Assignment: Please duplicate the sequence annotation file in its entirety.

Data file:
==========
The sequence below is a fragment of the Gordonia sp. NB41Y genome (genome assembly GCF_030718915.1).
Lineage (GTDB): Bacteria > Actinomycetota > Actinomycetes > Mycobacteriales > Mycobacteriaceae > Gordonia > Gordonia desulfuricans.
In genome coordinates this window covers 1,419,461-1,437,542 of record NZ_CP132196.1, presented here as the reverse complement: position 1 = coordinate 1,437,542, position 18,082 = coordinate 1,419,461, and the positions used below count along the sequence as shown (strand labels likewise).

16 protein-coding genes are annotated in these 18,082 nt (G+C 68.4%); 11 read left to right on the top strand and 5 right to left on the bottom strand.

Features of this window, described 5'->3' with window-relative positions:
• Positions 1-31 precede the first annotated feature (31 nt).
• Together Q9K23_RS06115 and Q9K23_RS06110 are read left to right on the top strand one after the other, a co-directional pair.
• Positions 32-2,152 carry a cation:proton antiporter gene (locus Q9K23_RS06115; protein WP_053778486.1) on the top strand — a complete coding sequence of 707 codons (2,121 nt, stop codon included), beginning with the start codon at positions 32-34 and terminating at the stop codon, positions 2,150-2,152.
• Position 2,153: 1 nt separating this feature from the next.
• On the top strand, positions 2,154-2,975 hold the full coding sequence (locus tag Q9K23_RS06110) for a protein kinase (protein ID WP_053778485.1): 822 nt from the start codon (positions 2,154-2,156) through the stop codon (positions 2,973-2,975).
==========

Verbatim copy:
The sequence below is a fragment of the Gordonia sp. NB41Y genome (genome assembly GCF_030718915.1).
Lineage (GTDB): Bacteria > Actinomycetota > Actinomycetes > Mycobacteriales > Mycobacteriaceae > Gordonia > Gordonia desulfuricans.
In genome coordinates this window covers 1,419,461-1,437,542 of record NZ_CP132196.1, presented here as the reverse complement: position 1 = coordinate 1,437,542, position 18,082 = coordinate 1,419,461, and the positions used below count along the sequence as shown (strand labels likewise).

16 protein-coding genes are annotated in these 18,082 nt (G+C 68.4%); 11 read left to right on the top strand and 5 right to left on the bottom strand.

Features of this window, described 5'->3' with window-relative positions:
• Positions 1-31 precede the first annotated feature (31 nt).
• Together Q9K23_RS06115 and Q9K23_RS06110 are read left to right on the top strand one after the other, a co-directional pair.
• Positions 32-2,152 carry a cation:proton antiporter gene (locus Q9K23_RS06115; protein WP_053778486.1) on the top strand — a complete coding sequence of 707 codons (2,121 nt, stop codon included), beginning with the start codon at positions 32-34 and terminating at the stop codon, positions 2,150-2,152.
• Position 2,153: 1 nt separating this feature from the next.
• On the top strand, positions 2,154-2,975 hold the full coding sequence (locus tag Q9K23_RS06110) for a protein kinase (protein ID WP_053778485.1): 822 nt from the start codon (positions 2,154-2,156) through the stop codon (positions 2,973-2,975).